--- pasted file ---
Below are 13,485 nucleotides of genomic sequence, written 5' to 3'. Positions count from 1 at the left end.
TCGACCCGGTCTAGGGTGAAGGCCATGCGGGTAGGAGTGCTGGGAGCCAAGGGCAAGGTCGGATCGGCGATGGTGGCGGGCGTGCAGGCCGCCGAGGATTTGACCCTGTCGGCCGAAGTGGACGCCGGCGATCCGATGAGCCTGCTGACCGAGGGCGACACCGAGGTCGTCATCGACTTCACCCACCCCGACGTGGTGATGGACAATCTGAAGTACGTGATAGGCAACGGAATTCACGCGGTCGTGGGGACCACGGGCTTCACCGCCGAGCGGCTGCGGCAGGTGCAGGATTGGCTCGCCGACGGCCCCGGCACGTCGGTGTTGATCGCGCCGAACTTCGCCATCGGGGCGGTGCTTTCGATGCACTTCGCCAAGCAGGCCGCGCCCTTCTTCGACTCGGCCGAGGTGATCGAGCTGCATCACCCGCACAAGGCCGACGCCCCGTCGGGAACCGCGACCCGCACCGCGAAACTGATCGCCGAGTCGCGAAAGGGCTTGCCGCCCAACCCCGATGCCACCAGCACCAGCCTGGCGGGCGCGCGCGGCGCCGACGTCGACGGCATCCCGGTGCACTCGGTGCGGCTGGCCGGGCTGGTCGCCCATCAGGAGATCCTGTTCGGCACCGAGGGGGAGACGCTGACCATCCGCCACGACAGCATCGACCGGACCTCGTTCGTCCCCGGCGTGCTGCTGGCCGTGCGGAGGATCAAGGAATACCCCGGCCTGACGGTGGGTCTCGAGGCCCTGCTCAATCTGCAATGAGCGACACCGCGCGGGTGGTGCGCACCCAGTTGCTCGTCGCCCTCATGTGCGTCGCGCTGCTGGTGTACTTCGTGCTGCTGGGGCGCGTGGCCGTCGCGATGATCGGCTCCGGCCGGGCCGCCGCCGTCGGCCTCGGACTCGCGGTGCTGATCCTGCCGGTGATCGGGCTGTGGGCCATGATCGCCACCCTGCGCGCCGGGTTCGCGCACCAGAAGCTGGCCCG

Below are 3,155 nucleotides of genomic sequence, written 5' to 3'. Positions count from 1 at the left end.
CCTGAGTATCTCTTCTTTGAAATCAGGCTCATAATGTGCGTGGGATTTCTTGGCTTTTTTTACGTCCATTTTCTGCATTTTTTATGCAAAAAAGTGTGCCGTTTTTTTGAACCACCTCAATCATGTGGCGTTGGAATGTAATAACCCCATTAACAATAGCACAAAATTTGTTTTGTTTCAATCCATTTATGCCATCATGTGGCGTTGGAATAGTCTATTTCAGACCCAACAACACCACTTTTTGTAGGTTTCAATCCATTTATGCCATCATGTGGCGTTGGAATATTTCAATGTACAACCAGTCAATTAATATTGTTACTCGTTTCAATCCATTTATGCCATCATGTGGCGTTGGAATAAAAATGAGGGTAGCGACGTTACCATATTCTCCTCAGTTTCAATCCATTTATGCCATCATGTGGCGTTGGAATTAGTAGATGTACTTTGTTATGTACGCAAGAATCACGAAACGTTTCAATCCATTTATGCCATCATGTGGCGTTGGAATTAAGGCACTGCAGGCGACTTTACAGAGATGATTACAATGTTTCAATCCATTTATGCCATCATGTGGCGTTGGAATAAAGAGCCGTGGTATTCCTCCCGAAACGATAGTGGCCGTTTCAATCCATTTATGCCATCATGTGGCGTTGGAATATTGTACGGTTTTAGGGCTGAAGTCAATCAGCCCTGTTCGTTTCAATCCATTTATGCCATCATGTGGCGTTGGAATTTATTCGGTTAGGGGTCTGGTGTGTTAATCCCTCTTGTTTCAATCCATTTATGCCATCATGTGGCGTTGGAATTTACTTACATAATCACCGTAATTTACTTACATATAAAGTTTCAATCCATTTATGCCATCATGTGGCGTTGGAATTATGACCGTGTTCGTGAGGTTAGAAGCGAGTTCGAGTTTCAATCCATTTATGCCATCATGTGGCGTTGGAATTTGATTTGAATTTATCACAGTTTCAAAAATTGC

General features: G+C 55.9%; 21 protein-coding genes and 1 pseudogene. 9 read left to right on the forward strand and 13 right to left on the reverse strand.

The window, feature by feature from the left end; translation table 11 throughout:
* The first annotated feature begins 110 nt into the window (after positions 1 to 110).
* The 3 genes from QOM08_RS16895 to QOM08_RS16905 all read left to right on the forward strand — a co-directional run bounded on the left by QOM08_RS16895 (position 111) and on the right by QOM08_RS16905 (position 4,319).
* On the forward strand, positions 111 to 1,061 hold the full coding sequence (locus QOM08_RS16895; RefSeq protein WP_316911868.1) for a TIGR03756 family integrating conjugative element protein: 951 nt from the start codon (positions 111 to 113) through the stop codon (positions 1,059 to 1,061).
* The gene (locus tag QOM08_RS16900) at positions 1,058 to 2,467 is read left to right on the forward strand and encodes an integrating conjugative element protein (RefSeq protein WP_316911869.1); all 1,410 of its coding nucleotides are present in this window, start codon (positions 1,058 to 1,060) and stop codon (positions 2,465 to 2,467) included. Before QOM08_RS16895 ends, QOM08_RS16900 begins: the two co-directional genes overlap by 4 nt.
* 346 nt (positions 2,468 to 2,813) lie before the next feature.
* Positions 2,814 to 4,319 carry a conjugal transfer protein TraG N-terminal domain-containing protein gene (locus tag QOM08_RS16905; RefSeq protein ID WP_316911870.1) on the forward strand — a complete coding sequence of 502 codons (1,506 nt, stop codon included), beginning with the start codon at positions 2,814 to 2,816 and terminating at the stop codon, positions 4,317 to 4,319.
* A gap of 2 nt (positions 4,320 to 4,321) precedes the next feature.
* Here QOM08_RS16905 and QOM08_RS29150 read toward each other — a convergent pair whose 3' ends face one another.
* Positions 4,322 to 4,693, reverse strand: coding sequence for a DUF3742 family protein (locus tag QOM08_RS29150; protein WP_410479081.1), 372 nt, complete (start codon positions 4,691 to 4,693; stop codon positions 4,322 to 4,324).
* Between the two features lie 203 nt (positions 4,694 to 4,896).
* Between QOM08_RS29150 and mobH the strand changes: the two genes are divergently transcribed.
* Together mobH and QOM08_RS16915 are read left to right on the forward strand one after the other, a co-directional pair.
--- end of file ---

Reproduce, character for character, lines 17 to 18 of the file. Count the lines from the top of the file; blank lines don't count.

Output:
* Between QOM08_RS29150 and mobH the strand changes: the two genes are divergently transcribed.
* Together mobH and QOM08_RS16915 are read left to right on the forward strand one after the other, a co-directional pair.